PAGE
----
A religion such as Christianity makes universal claims of the nature of “the Christ is the saviour of the world”. Although theologically Christians are delighted to make such claims, these pronouncements have basic sociological dilemmas which should be addressed.
On one hand, this is a subjective statement of believers of that particular religion which has no or less implication for others. At the same time, in extreme conditions these beliefs could force the believers of a particular religion to implement arrogant methods of evangelism to try to convert the rest of the members of the community to their own religion.
In the field of sociology, there is generally a dearth of research to analyze the link between these universal theological statements and the group identities of the people who make these claims. For instance, when the Portuguese, the Dutch and the British missionaries made statements of this nature, these statements were not just mere religious utterances confined to the faith arena. They had sociological impacts which created tensions between existing local realities.
All these colonial powers in Sri Lanka had superior attitudes connected to their ethnic and religious identities, which made them believe that they had a responsibility to put the so-called “natives” in the colony on the correct path. Here sociologically and theologically it is important to investigate the evolvement of this superiority attitude related to the ethnicity and religion of the colonial regimes.
Regarding these types of colonial and post-colonial ethnocentrism P.B. Horton and C.L. Hunt have noted,
The history of colonialism offers many illustrations of the blunders into which ethnocentrism leads. The nineteenth century saw the development of colonialism, a philosophy which calmly assumed that Western nations as the carriers of a superior culture had an obligation to take over the government of Asian and African regions.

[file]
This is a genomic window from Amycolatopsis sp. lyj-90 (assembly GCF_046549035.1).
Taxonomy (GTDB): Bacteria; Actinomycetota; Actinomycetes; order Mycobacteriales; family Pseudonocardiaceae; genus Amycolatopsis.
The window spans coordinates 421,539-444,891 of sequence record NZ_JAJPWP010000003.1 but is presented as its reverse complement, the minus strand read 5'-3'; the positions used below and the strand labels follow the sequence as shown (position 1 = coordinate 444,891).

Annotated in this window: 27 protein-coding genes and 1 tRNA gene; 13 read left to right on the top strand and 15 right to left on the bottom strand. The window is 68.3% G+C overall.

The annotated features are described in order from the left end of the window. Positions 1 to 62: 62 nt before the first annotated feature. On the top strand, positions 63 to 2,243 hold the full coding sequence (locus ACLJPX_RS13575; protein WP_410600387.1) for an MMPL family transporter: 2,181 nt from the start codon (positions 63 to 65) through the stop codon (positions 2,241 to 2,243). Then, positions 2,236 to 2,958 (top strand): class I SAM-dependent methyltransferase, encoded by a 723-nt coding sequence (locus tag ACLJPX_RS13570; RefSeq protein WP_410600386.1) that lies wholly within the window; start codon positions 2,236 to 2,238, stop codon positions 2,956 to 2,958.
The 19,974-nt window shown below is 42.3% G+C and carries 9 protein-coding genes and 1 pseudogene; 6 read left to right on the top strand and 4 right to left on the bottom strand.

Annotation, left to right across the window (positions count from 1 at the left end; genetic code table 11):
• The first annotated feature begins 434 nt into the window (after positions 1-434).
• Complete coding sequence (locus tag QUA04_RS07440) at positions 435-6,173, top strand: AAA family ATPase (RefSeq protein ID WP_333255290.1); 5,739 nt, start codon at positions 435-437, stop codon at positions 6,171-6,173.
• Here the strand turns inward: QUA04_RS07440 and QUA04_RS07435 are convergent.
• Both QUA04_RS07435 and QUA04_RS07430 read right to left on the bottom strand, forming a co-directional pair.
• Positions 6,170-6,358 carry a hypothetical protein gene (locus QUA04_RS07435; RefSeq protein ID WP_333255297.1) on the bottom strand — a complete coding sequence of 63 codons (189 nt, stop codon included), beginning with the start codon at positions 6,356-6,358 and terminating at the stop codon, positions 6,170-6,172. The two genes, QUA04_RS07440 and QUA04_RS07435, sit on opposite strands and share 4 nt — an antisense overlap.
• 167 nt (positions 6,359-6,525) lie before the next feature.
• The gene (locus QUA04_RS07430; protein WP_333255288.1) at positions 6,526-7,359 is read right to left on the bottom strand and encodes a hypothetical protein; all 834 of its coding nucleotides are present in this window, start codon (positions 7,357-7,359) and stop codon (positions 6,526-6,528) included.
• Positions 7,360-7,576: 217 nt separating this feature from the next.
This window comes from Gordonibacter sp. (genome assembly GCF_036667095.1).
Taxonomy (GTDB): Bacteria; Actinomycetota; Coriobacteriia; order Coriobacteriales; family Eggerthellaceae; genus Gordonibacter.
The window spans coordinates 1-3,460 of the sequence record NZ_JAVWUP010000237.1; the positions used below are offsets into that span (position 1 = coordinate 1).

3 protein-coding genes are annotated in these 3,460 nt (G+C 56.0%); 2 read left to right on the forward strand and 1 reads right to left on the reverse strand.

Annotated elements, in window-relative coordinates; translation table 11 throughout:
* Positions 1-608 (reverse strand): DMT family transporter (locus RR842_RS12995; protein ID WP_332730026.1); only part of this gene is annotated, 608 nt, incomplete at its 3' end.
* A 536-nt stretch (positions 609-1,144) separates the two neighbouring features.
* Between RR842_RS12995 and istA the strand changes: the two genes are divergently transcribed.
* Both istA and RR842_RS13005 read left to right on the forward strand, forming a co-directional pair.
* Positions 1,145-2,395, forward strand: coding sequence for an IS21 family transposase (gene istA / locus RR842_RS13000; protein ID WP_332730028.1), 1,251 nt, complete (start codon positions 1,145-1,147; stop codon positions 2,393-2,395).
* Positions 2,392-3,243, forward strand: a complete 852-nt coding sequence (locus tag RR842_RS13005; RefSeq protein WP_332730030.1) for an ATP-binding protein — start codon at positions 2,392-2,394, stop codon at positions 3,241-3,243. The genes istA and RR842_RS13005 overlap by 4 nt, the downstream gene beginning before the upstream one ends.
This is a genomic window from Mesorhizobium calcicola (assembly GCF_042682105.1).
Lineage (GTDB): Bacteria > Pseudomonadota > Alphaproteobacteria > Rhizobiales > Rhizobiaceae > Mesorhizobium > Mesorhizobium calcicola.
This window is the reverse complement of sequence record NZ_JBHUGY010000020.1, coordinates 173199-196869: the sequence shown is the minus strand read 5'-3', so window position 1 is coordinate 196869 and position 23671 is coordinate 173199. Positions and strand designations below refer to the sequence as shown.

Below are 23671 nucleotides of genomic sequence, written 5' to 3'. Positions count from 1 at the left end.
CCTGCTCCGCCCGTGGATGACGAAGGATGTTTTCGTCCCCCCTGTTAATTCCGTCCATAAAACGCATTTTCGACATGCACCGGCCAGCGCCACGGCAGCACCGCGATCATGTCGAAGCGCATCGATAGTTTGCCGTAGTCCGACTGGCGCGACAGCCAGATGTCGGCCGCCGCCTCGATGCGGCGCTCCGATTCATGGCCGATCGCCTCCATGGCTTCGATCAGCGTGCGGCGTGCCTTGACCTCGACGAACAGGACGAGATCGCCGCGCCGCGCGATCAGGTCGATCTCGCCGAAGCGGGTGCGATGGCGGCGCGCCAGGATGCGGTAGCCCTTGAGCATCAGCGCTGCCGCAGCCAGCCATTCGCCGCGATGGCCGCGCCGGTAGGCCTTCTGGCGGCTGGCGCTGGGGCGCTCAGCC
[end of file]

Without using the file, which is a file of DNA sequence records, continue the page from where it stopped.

The ethnocentrism which made the colonial officials so obnoxious to the natives also made these officials unable to recognize how deeply they were resented. (They knew that their presence benefited the natives; why couldn’t the stupid natives see their conquerors’ superiority?) Colonialism has therefore ended with startling abruptness, and Western ethnocentrism is now being replaced by a still more rigid and intolerant native ethnocentrism of the African and Asian peoples
This statement highlights how colonial ethnocentrism has been replaced by still more rigid native ethnocentrism. A typical example of this is the development of “Sinhala Buddhism” in Sri Lanka, which has been playing a crucial role in the ethnic tension in Sri Lanka.
Although there are many researches and studies done on this aforementioned Sinhala Buddhism there is a dearth of literature in the academic arena on the ethnic tendencies of Sinhala and Tamil Christians in Sri Lanka. Therefore it is required to study and analyse what happened to the colonial ethnocentrism of Christians after independence in 1948 and now how local ethnicities are intertwined with Christianity in Sri Lanka to determine the behaviour of Christians in Sri Lanka.